|Oxford University Press|
The Tudor family of Henry VIII has been the subject of much discussion, and whilst this book brings nothing new to the table, when all is said and done history cannot be rewritten, but what it does, is put all the children into one easily accessible volume. From Henry’s illegitimate son, Henry Fitzroy, Duke of Richmond, through to the last of the Tudor babies, Edward, son of Henry’s marriage to Jane Seymour, this is a comprehensive look at the political affairs and passions which dominated the Tudor landscape and of the children’s unique place within it.
There is always going to be salacious interest in this period of English history, a king who married, divorced or executed his wives is bound to be the dominant feature in any documentary on the Tudor period. However, to see the children of this inscrutable ruler make their mark on history is a fascinating and intriguing look at, not just sibling rivalry on a grand scale, but also on the politics that formed the basis of Tudor England.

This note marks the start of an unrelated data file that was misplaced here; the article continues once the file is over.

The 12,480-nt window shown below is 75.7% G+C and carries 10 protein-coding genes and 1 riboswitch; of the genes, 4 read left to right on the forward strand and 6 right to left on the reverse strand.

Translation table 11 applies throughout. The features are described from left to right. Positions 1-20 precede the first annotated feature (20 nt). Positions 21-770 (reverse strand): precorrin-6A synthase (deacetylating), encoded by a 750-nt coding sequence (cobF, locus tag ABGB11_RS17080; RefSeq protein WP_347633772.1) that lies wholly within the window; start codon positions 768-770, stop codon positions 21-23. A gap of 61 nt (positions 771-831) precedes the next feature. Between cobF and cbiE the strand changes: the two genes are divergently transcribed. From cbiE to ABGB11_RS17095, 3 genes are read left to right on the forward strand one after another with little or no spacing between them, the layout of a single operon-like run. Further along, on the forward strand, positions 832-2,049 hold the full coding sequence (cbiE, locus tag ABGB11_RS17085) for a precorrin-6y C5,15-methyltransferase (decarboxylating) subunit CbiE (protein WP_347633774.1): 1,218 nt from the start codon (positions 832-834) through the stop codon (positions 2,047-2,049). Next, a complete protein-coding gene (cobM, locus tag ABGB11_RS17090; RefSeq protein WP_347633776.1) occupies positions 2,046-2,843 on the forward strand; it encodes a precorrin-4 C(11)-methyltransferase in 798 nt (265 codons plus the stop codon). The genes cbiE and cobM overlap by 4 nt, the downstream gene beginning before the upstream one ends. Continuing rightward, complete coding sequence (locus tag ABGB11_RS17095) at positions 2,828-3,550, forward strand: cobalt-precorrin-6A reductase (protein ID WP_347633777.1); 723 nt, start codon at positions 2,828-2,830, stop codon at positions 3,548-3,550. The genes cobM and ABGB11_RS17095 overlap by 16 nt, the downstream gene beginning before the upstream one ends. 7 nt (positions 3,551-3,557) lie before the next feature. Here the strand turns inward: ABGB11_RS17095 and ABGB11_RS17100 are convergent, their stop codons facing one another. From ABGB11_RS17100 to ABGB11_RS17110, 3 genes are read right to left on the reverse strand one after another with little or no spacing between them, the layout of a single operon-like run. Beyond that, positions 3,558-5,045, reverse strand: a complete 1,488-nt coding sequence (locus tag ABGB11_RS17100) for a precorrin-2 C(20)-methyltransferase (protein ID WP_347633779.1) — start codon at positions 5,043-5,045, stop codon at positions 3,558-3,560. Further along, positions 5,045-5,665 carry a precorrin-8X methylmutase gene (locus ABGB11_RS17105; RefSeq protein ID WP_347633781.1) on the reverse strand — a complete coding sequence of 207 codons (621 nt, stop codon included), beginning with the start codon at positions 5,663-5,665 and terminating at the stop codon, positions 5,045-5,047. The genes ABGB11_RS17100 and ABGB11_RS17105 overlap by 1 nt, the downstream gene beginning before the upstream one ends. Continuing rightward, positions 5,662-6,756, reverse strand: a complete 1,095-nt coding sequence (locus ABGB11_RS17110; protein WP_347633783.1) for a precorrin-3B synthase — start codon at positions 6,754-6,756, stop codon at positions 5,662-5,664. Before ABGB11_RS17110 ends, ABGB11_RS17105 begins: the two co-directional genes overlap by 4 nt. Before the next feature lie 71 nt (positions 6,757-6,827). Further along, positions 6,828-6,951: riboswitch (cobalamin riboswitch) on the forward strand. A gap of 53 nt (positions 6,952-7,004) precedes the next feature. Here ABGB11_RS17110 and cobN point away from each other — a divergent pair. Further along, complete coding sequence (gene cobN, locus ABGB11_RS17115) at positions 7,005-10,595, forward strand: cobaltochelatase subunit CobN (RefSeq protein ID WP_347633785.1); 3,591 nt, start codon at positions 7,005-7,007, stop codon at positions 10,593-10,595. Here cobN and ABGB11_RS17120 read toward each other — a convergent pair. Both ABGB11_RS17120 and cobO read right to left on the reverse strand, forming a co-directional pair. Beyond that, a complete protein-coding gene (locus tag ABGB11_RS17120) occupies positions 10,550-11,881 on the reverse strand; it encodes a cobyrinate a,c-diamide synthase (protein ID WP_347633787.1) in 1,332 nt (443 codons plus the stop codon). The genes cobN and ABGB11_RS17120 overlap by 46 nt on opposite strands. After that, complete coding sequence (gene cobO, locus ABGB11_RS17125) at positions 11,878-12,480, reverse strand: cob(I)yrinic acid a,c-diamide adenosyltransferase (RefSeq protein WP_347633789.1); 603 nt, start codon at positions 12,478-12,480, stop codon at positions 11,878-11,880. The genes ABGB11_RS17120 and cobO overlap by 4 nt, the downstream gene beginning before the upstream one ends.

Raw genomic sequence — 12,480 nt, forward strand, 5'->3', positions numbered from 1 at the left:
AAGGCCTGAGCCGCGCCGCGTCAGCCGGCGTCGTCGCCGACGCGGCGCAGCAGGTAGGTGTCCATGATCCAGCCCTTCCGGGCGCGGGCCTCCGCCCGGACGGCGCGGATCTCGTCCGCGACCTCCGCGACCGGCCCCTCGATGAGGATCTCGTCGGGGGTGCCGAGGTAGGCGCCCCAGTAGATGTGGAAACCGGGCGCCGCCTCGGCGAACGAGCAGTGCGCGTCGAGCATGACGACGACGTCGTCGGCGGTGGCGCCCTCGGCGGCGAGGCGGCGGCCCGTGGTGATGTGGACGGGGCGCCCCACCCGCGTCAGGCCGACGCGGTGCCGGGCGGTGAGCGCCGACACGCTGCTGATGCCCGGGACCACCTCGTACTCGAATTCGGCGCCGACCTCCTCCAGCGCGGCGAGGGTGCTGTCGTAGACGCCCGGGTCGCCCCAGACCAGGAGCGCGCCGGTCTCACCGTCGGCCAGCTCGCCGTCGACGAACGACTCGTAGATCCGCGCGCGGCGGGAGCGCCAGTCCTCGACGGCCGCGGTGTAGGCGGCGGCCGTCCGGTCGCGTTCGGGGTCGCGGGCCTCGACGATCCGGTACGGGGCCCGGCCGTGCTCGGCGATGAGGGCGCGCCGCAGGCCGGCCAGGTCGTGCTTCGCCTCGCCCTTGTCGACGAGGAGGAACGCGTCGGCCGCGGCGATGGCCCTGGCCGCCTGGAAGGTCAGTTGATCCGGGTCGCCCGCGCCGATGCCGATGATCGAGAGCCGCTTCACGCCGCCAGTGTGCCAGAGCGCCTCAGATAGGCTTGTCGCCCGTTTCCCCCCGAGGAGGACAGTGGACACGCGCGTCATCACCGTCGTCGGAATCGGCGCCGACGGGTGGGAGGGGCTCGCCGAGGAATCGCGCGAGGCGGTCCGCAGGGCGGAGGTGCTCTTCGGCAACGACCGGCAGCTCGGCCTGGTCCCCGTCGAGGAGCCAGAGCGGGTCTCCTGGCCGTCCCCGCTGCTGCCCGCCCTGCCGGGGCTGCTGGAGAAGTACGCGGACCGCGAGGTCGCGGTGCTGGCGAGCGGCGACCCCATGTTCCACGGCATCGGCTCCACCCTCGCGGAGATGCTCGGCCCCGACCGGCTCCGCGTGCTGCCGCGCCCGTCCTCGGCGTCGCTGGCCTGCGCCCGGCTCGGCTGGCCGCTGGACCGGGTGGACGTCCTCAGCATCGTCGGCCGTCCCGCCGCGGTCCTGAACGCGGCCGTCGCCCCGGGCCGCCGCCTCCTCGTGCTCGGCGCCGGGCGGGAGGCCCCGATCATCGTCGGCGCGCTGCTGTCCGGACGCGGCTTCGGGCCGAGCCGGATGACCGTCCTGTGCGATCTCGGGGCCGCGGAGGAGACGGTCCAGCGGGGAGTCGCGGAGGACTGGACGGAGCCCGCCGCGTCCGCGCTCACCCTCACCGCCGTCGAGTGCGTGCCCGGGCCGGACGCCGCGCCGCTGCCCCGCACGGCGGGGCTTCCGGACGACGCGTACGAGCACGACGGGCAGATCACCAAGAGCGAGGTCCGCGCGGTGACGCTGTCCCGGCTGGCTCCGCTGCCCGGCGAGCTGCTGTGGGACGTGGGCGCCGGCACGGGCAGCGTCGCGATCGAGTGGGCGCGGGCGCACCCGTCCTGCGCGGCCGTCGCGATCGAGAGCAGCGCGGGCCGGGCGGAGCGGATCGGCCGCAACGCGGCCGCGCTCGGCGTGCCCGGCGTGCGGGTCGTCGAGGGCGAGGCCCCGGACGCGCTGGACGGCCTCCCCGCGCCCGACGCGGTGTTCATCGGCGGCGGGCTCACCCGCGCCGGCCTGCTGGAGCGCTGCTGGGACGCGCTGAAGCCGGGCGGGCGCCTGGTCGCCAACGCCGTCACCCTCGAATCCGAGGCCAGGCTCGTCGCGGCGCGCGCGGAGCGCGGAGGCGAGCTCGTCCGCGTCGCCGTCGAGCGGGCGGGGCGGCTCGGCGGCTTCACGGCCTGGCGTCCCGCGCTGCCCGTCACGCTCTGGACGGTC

The book is a quick read in many ways, not because it is light on substance, far from it, the content is abundant and clearly annotated, but its easily readable format make it the sort of book to dip into and out of, and if like me, you read copious historical novels, sometimes it’s essential to have an aide memoir in your literary store cupboard to determine who is who in the Tudor hierarchy.
John Guy clearly knows his subject well, the research is impeccable and the comprehensive bibliography at the end of the book certainly provides enough impetus for further reading.
My thanks to NetGalley and Oxford University Press for an advance reading copy of this book